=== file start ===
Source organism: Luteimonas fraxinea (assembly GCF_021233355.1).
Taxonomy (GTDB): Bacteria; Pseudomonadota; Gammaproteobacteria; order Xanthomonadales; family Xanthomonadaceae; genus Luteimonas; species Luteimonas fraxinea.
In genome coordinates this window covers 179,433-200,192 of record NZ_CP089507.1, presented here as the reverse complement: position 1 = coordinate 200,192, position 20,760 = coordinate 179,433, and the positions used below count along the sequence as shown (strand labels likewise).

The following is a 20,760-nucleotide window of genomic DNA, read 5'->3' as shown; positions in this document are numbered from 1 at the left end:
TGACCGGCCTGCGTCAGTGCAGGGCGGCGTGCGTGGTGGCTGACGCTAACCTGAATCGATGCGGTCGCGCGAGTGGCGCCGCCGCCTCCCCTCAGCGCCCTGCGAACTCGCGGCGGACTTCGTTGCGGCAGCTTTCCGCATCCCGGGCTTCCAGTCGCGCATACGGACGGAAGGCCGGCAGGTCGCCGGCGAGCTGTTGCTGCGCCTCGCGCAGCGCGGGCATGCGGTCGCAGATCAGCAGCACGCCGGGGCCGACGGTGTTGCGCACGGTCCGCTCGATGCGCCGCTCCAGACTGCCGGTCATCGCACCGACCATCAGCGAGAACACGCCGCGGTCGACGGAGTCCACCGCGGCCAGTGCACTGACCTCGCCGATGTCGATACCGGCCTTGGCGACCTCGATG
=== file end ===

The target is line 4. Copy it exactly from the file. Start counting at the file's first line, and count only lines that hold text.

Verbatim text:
The following is a 20,760-nucleotide window of genomic DNA, read 5'->3' as shown; positions in this document are numbered from 1 at the left end: